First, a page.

Golden Era owner Steve Giardina, 67, died Friday after a four-year battle with pancreatic cancer.
In honor of his life, characterized by his commitment to his community and its collective health, Nevada County’s Center for the Arts premiered a documentary Sunday on Steve’s search for alternative cancer treatments.
One of Steve’s big goals was opening Golden Era in November 2015, according to widow Cindy Giardina. She said her husband operated the business with three priorities in mind — hospitality, ambiance and product.
Submitted to The Union
Ricky Beaty, longtime customer and friend of Steve Giardina, said he co-produced the documentary “Hill Witches of Nevada County” alongside Steve to dispel “reefer madness” stereotypes and explore how the medical benefits of cannabis improved the quality of life for an unlikely patient.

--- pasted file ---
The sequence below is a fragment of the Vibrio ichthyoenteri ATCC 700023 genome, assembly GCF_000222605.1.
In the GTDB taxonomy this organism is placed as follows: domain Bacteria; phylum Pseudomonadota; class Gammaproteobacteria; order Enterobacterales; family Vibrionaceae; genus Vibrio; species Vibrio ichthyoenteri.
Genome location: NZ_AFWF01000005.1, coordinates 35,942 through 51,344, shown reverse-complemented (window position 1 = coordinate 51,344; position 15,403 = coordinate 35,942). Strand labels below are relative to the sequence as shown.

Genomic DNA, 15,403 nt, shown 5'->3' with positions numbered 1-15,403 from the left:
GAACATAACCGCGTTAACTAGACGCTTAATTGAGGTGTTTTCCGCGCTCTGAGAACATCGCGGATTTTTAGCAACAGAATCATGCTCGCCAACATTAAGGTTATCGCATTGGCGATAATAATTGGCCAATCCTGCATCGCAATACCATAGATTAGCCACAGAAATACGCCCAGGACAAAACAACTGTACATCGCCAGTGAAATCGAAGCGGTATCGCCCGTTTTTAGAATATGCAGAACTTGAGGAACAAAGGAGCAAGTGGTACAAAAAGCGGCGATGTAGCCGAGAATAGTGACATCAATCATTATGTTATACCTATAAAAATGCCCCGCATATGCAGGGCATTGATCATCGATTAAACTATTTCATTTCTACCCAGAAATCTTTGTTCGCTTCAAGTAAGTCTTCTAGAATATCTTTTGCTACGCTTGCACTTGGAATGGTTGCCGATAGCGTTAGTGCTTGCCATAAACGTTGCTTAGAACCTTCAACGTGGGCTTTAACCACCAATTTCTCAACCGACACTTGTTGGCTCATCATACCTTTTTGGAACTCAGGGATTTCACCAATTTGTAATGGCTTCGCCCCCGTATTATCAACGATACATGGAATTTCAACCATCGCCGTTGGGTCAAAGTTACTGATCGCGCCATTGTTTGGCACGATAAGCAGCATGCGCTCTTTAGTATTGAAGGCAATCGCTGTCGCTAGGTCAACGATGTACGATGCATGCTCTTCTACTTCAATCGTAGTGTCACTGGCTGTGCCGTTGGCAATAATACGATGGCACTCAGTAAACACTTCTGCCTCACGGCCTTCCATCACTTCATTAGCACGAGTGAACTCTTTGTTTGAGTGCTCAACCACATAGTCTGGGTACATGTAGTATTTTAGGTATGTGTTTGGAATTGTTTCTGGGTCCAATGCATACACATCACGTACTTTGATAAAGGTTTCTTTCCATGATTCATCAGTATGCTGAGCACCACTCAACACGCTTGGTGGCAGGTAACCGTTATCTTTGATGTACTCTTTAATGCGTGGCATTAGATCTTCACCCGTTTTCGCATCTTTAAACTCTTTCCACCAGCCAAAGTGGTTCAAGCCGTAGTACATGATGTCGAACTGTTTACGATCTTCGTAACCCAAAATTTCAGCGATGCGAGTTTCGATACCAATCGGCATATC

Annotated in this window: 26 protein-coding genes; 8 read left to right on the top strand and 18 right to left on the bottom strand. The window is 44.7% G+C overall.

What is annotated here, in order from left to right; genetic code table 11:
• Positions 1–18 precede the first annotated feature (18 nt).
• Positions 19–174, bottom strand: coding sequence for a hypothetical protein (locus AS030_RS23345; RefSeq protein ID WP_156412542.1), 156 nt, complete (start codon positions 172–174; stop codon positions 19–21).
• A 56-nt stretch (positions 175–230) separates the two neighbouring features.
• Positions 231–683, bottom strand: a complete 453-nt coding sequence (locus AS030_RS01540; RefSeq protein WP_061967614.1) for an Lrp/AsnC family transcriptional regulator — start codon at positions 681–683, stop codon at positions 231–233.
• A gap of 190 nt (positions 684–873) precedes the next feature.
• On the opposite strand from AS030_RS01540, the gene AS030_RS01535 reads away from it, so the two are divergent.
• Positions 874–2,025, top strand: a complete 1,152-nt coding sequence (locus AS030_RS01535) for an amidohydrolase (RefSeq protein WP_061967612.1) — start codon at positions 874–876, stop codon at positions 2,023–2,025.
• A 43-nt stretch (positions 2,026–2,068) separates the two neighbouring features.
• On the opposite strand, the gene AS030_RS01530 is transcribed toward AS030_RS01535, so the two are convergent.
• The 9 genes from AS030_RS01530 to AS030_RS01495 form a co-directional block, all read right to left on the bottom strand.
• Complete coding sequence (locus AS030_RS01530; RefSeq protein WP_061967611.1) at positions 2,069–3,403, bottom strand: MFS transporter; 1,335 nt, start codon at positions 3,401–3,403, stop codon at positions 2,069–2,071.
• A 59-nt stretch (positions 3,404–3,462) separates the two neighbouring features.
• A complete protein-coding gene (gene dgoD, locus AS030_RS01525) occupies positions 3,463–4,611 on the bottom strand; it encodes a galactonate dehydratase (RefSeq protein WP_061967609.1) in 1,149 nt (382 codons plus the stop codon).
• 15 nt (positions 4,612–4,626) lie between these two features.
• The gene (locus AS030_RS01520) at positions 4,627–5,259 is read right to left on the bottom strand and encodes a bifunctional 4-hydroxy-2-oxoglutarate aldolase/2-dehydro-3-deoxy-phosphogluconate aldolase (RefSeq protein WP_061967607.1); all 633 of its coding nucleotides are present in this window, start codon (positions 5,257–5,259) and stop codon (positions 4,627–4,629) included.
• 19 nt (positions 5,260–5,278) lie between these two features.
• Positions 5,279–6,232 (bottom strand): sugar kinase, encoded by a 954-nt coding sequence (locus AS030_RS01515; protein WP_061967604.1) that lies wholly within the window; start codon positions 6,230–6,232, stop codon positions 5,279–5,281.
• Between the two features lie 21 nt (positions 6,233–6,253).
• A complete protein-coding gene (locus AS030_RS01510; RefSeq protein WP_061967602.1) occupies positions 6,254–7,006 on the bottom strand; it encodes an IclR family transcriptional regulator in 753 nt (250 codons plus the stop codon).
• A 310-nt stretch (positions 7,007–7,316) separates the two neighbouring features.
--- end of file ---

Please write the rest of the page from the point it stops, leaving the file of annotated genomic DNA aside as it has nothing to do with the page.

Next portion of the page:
Beaty said Giardina was resistant to alternative treatment options recommended by friends and locals until his first round of chemotherapy.
“At the lounge after 10 p.m., more than half the clientele are growers and cultivators in the cannabis industry,” Beaty said. “They would come in and say you need to take Turkey Tail (a mushroom) or Rick Simpson oil.”
Beaty said Giardina self-identified as “a Western medicine guy” who stuck with what the doctors told him to do “until that just about killed him.”
“He was against cannabis, but after his first chemo treatment he thought ’What do I have to lose?’” Beaty said. “He started taking cannabis and his quality of life was so much better, but he had to argue with doctors about whether or not he should do it.”
Giardina’s daughter, Jessica, and wife, Cindy, said they believe Steve not only managed his cancer’s serious side effects with the help of cannabis, but that it